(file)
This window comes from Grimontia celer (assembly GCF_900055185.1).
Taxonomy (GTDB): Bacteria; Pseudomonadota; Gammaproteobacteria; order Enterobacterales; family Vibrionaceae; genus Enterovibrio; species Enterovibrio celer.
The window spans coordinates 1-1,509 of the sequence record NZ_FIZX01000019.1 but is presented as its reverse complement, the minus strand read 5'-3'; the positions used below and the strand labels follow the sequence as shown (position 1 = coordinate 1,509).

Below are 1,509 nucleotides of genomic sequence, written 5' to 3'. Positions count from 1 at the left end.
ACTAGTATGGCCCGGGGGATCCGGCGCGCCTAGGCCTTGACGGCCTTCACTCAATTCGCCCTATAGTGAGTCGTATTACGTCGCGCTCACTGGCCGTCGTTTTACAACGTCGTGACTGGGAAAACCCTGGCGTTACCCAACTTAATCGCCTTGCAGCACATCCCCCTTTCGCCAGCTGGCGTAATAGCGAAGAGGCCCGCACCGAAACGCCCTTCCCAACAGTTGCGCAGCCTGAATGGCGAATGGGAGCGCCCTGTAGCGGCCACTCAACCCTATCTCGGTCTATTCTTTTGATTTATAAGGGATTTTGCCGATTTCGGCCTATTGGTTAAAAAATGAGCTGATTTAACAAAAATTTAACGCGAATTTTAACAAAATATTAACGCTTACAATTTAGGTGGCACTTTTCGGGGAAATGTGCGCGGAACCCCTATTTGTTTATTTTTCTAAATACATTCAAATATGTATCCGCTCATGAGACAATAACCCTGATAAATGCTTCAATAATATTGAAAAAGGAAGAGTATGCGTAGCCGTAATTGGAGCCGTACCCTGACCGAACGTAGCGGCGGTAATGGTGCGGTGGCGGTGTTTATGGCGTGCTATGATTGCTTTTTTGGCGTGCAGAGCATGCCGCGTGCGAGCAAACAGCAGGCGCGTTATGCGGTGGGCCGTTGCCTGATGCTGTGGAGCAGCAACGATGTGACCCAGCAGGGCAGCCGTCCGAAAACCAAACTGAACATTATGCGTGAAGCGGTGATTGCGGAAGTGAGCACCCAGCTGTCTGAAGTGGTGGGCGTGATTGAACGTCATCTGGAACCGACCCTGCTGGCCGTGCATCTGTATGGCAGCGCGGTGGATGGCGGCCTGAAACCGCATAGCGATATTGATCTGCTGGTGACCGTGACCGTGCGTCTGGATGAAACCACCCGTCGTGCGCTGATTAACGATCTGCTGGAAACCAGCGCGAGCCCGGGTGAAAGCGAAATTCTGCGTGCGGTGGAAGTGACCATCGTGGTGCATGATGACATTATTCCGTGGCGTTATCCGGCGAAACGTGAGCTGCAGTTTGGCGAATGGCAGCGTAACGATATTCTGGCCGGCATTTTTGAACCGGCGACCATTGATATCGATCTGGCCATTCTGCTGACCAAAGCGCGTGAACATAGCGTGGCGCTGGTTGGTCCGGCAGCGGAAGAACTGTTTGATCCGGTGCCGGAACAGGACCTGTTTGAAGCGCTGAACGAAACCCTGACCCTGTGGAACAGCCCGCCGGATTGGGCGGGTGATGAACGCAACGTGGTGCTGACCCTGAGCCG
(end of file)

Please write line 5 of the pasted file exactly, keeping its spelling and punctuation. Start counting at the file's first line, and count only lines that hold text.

ACTAGTATGGCCCGGGGGATCCGGCGCGCCTAGGCCTTGACGGCCTTCACTCAATTCGCCCTATAGTGAGTCGTATTACGTCGCGCTCACTGGCCGTCGTTTTACAACGTCGTGACTGGGAAAACCCTGGCGTTACCCAACTTAATCGCCTTGCAGCACATCCCCCTTTCGCCAGCTGGCGTAATAGCGAAGAGGCCCGCACCGAAACGCCCTTCCCAACAGTTGCGCAGCCTGAATGGCGAATGGGAGCGCCCTGTAGCGGCCACTCAACCCTATCTCGGTCTATTCTTTTGATTTATAAGGGATTTTGCCGATTTCGGCCTATTGGTTAAAAAATGAGCTGATTTAACAAAAATTTAACGCGAATTTTAACAAAATATTAACGCTTACAATTTAGGTGGCACTTTTCGGGGAAATGTGCGCGGAACCCCTATTTGTTTATTTTTCTAAATACATTCAAATATGTATCCGCTCATGAGACAATAACCCTGATAAATGCTTCAATAATATTGAAAAAGGAAGAGTATGCGTAGCCGTAATTGGAGCCGTACCCTGACCGAACGTAGCGGCGGTAATGGTGCGGTGGCGGTGTTTATGGCGTGCTATGATTGCTTTTTTGGCGTGCAGAGCATGCCGCGTGCGAGCAAACAGCAGGCGCGTTATGCGGTGGGCCGTTGCCTGATGCTGTGGAGCAGCAACGATGTGACCCAGCAGGGCAGCCGTCCGAAAACCAAACTGAACATTATGCGTGAAGCGGTGATTGCGGAAGTGAGCACCCAGCTGTCTGAAGTGGTGGGCGTGATTGAACGTCATCTGGAACCGACCCTGCTGGCCGTGCATCTGTATGGCAGCGCGGTGGATGGCGGCCTGAAACCGCATAGCGATATTGATCTGCTGGTGACCGTGACCGTGCGTCTGGATGAAACCACCCGTCGTGCGCTGATTAACGATCTGCTGGAAACCAGCGCGAGCCCGGGTGAAAGCGAAATTCTGCGTGCGGTGGAAGTGACCATCGTGGTGCATGATGACATTATTCCGTGGCGTTATCCGGCGAAACGTGAGCTGCAGTTTGGCGAATGGCAGCGTAACGATATTCTGGCCGGCATTTTTGAACCGGCGACCATTGATATCGATCTGGCCATTCTGCTGACCAAAGCGCGTGAACATAGCGTGGCGCTGGTTGGTCCGGCAGCGGAAGAACTGTTTGATCCGGTGCCGGAACAGGACCTGTTTGAAGCGCTGAACGAAACCCTGACCCTGTGGAACAGCCCGCCGGATTGGGCGGGTGATGAACGCAACGTGGTGCTGACCCTGAGCCG